Artist Statement - Southland
These images are from a current series of work, Southland, that I began in 2009. They mark my continued interest in making photographs that explore the environment and our ambiguous relationship to it.
On the one hand, these images are invested in a specific sense of place: the Los Angeles landscape of currently dis-used spaces. These discarded sites have historically been considered civically or culturally valuable. Considering the cyclical nature of time and renewal, they will, at some point in the future, once again regain a useful vitality of some sort. Currently, however, they lie fallow.
The generic, lack of specificity of these “in-between” sites is equally compelling in the larger conversation; they don’t necessarily read as Los Angeles, or California, or even America. They could be anywhere. Which they may as well be; these remnant land-tracts are everywhere.
At one end of the spectrum, these images exemplify a classic example of nature’s grandeur and benign beauty. In counterpoint to this benevolence lies a darker undercurrent. The relationship between the two is charged, hard to pin down. Ultimately though, they are two sides to the same coin. This interests me.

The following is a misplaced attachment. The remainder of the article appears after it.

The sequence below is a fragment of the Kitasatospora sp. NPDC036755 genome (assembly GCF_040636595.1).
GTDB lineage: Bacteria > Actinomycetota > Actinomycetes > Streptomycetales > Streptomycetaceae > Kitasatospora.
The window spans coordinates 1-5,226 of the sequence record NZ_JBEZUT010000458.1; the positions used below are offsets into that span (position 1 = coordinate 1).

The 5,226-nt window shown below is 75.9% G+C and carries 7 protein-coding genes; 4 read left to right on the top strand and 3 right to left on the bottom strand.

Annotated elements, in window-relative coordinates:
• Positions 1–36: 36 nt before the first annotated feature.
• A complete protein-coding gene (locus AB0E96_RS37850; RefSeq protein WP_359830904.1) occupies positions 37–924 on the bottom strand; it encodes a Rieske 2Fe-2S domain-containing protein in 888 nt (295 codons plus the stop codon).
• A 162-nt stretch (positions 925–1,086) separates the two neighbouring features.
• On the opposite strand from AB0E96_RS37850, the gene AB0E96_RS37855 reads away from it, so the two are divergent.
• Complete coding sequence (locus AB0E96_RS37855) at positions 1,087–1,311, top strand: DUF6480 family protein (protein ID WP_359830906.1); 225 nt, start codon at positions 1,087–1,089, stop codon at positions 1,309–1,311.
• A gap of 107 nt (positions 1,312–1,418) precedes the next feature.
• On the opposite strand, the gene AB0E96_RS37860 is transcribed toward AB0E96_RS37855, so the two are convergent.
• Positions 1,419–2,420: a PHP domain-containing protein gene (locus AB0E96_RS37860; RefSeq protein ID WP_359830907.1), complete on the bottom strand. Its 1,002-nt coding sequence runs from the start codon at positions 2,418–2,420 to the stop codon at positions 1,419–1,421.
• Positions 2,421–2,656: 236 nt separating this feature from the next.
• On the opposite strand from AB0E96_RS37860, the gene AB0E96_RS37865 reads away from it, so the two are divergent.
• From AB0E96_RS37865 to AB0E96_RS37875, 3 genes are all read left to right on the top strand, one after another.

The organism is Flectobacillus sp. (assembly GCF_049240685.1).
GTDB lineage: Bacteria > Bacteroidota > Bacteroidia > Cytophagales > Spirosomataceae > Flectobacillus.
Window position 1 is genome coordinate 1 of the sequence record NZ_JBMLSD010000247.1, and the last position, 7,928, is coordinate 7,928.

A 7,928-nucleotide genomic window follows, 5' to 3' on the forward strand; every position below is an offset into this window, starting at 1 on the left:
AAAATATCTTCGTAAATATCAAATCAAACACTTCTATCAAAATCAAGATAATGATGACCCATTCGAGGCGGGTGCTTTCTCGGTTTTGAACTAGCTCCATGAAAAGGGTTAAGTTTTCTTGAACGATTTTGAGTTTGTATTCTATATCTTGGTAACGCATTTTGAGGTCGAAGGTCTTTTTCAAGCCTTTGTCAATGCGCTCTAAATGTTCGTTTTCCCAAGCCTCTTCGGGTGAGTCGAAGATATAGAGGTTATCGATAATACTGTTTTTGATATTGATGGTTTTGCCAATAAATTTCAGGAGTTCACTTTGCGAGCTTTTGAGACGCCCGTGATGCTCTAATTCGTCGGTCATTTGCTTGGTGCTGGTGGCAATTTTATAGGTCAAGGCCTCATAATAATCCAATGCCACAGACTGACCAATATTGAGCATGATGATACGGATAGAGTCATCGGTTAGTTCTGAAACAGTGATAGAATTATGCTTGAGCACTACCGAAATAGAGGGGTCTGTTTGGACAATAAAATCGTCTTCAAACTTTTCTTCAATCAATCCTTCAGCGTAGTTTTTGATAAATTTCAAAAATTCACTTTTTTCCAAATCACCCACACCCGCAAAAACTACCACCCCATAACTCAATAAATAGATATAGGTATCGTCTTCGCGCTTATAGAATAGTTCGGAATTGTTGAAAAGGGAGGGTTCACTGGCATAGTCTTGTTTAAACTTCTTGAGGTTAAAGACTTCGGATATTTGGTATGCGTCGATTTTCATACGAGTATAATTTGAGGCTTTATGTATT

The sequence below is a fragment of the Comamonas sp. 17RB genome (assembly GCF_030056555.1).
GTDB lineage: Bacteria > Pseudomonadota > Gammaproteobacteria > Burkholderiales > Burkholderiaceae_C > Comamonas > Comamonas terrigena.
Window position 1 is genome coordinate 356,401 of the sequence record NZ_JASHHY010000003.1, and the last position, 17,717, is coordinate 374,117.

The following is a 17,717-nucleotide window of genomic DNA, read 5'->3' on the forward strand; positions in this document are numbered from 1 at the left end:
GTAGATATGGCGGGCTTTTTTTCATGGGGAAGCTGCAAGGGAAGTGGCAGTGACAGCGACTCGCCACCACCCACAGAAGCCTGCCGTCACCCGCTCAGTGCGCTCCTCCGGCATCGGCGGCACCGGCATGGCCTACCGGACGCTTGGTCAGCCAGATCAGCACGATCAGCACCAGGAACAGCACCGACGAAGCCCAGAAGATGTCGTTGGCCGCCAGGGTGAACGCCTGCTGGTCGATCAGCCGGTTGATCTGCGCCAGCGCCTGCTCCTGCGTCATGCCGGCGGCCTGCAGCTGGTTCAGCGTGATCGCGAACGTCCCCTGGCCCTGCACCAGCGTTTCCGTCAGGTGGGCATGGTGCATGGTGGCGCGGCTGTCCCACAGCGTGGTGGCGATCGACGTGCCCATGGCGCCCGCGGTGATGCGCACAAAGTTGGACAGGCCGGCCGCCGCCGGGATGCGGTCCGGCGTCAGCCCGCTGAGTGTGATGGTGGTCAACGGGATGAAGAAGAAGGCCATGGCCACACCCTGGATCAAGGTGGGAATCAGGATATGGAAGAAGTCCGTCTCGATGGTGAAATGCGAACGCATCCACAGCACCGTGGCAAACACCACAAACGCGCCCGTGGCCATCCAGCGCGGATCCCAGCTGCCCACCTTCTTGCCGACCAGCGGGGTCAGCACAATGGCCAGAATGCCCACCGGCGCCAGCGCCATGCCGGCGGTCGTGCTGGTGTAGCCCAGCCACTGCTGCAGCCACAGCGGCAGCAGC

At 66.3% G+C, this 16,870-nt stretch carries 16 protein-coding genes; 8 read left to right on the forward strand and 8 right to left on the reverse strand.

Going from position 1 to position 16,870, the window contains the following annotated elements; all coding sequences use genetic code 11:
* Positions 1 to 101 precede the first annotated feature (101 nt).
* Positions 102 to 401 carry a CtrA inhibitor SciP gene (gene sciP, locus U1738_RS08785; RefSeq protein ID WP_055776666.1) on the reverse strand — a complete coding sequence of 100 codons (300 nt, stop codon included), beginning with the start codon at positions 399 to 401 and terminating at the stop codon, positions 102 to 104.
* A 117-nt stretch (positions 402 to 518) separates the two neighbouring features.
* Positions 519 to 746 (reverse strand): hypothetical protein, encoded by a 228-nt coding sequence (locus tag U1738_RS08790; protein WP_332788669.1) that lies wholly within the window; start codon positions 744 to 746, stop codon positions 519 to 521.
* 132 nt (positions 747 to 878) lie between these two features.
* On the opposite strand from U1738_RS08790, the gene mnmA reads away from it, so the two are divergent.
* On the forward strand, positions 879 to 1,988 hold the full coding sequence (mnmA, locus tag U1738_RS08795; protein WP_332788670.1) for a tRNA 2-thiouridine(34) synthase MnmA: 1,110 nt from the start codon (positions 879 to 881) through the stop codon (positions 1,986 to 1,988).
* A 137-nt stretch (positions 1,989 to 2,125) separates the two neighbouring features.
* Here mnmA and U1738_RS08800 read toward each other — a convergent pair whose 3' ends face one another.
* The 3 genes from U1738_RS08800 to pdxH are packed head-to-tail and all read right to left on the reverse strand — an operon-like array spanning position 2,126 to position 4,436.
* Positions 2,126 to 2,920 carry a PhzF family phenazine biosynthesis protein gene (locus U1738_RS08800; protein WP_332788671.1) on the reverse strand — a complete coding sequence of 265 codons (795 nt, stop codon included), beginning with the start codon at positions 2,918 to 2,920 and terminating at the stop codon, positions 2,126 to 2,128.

I consider these photos revisionist landscapes. They exist in the space between traditional, historical landscape painting and vehemently realist photographs—they are documents of our time, showing us what this place look liked on a certain day at a certain time. I don’t set out with a set agenda to address a specific issue when I walk out into the landscape with my camera. I just go and I look, and then report back.